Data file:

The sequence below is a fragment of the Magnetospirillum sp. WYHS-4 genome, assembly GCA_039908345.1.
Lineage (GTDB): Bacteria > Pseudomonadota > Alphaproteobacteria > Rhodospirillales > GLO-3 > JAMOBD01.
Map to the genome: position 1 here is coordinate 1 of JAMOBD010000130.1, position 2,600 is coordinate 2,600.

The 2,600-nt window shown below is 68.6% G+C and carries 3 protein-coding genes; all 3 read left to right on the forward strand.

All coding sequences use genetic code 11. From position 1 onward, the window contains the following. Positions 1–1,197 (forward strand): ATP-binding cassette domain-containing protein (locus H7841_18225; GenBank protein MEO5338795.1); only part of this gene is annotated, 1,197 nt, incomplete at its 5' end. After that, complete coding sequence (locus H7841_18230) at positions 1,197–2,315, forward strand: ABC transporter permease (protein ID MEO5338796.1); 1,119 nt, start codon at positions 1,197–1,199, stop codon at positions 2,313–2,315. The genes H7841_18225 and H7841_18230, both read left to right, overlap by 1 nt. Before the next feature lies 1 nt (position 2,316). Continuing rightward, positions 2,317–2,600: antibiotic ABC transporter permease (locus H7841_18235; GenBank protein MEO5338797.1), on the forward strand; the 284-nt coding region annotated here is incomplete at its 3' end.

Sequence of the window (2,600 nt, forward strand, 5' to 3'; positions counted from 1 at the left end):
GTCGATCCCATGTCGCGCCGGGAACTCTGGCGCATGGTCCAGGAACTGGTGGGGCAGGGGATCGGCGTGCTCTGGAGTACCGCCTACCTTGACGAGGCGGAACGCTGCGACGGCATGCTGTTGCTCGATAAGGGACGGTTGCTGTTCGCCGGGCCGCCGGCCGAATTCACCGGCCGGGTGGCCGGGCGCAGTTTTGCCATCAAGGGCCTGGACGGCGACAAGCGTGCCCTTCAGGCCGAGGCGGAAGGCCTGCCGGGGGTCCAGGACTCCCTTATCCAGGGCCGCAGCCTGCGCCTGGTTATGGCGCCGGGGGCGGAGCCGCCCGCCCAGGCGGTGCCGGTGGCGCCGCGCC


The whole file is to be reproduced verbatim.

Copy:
The sequence below is a fragment of the Magnetospirillum sp. WYHS-4 genome, assembly GCA_039908345.1.
Lineage (GTDB): Bacteria > Pseudomonadota > Alphaproteobacteria > Rhodospirillales > GLO-3 > JAMOBD01.
Map to the genome: position 1 here is coordinate 1 of JAMOBD010000130.1, position 2,600 is coordinate 2,600.

The 2,600-nt window shown below is 68.6% G+C and carries 3 protein-coding genes; all 3 read left to right on the forward strand.

All coding sequences use genetic code 11. From position 1 onward, the window contains the following. Positions 1–1,197 (forward strand): ATP-binding cassette domain-containing protein (locus H7841_18225; GenBank protein MEO5338795.1); only part of this gene is annotated, 1,197 nt, incomplete at its 5' end. After that, complete coding sequence (locus H7841_18230) at positions 1,197–2,315, forward strand: ABC transporter permease (protein ID MEO5338796.1); 1,119 nt, start codon at positions 1,197–1,199, stop codon at positions 2,313–2,315. The genes H7841_18225 and H7841_18230, both read left to right, overlap by 1 nt. Before the next feature lies 1 nt (position 2,316). Continuing rightward, positions 2,317–2,600: antibiotic ABC transporter permease (locus H7841_18235; GenBank protein MEO5338797.1), on the forward strand; the 284-nt coding region annotated here is incomplete at its 3' end.

Sequence of the window (2,600 nt, forward strand, 5' to 3'; positions counted from 1 at the left end):
GTCGATCCCATGTCGCGCCGGGAACTCTGGCGCATGGTCCAGGAACTGGTGGGGCAGGGGATCGGCGTGCTCTGGAGTACCGCCTACCTTGACGAGGCGGAACGCTGCGACGGCATGCTGTTGCTCGATAAGGGACGGTTGCTGTTCGCCGGGCCGCCGGCCGAATTCACCGGCCGGGTGGCCGGGCGCAGTTTTGCCATCAAGGGCCTGGACGGCGACAAGCGTGCCCTTCAGGCCGAGGCGGAAGGCCTGCCGGGGGTCCAGGACTCCCTTATCCAGGGCCGCAGCCTGCGCCTGGTTATGGCGCCGGGGGCGGAGCCGCCCGCCCAGGCGGTGCCGGTGGCGCCGCGCC